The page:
What is state failure? See my conceptualisation of state failure on the right flank below.

Wednesday, May 30, 2007

Epistemologically erroneous statements, poplar seeds and other horrors of this world

MStFB returns from Poland
So, back from Poland. I went there to attend the CEEISA (Central and East European International Studies Association) conference in Wrocław - and not directly with the aim of learning about my pet concept, Negative Spill-over Effects (NSEs). Nevertheless, I have met a lot of interesting people, from whom I would have had to try hard not to get a fresh perspective on a number of issues related to my research. I am planning on pointing to some of their studies that are available on the web, on this blog, in the future. So overall the conference was really fine, and, if interested in some academic stuff, you may download the paper I presented there from here (yes, it's a pdf). Title: Liberal vs. libertarian Leviathan, or Predator vs. Alien in a critical theory of state failure: Analytical implications for global governance. It's a revised version of an earlier study that was published here in Hungary, and it comes with altogether new sections on security interdependence and the analytical implications, of all that's in there, for global governance.
At the end of my panel, during the Q and A session, the peace of my soul was somewhat distracted by a comment by an American professor in the audience who actually didn't seem to pay attention to my presentation so much, while I was delivering it. She started the comment by saying, meaning to be sarcastic I guess, that "it's really nice that you are trying to find out about what state failure is". Well, I'll vent my anger about that by saying such obscenities here as "there was an EPISTEMOLOGICALLY ERRONEOUS STATEMENT underlying the comment there!". Obscene, isn't it? :-)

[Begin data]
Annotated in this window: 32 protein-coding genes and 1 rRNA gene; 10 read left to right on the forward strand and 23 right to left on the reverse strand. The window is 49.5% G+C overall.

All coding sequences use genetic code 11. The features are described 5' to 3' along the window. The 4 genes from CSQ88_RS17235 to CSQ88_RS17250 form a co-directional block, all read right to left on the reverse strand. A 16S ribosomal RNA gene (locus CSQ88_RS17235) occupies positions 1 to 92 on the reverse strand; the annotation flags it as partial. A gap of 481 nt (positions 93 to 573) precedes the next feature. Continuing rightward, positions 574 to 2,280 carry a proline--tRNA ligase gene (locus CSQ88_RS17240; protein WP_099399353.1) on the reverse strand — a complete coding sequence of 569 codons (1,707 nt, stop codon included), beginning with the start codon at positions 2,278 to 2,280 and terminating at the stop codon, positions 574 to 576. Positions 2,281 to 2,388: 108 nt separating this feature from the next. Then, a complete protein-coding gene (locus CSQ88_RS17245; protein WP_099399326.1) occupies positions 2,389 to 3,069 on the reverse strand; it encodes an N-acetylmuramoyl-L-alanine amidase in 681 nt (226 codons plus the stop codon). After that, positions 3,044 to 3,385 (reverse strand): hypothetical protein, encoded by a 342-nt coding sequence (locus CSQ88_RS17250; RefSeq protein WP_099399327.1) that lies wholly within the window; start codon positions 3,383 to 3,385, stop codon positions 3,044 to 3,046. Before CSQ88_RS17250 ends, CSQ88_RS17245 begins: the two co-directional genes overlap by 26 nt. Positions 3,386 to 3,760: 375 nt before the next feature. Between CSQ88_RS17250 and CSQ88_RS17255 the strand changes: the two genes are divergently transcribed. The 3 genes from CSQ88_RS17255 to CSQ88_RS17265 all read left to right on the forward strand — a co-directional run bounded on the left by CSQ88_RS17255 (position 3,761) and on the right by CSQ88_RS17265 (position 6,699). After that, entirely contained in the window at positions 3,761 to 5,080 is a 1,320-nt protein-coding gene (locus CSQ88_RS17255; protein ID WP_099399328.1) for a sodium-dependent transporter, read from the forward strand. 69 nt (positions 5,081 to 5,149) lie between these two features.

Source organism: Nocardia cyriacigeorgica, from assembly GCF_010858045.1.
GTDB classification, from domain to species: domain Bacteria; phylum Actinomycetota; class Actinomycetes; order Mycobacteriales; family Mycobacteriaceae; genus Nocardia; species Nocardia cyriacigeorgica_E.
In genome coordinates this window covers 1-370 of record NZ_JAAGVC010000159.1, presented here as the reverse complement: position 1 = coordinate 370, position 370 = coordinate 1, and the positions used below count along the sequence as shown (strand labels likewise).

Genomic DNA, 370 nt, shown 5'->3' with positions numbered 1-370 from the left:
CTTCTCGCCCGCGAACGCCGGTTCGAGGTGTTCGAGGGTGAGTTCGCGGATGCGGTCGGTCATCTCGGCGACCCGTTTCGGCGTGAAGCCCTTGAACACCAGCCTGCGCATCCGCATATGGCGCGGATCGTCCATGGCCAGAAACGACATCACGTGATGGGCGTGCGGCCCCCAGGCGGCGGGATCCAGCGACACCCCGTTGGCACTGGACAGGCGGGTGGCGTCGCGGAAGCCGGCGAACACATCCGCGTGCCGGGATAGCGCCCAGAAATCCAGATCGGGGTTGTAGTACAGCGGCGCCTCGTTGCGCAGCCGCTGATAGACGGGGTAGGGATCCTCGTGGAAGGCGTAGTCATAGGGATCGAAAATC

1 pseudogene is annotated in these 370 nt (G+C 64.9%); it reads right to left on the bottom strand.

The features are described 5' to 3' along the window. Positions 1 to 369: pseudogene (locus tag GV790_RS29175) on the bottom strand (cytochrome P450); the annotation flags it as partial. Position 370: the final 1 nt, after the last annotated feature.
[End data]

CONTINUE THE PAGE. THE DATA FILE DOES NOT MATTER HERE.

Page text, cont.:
Well, by that I mean that one is never really trying to find out about something like state failure what it is. It is an abstract concept. It is not a neat little cottage house in the middle of a field that people might all get to an objective description of, using different methodologies ranging from analysing satellite imagery to walking there with a folding ruler and taking measures of it. So one doesn't find out about an abstract concept but makes something, potentially anything, out of it. And once you get to a sharper definition like I did, you're not trying any more. You are there at the point where you can actually start using the concept for research, all the time paying attention to each and every feature of it that may be fine-tuned based on what fitting and non-fitting cases you find in the world out there.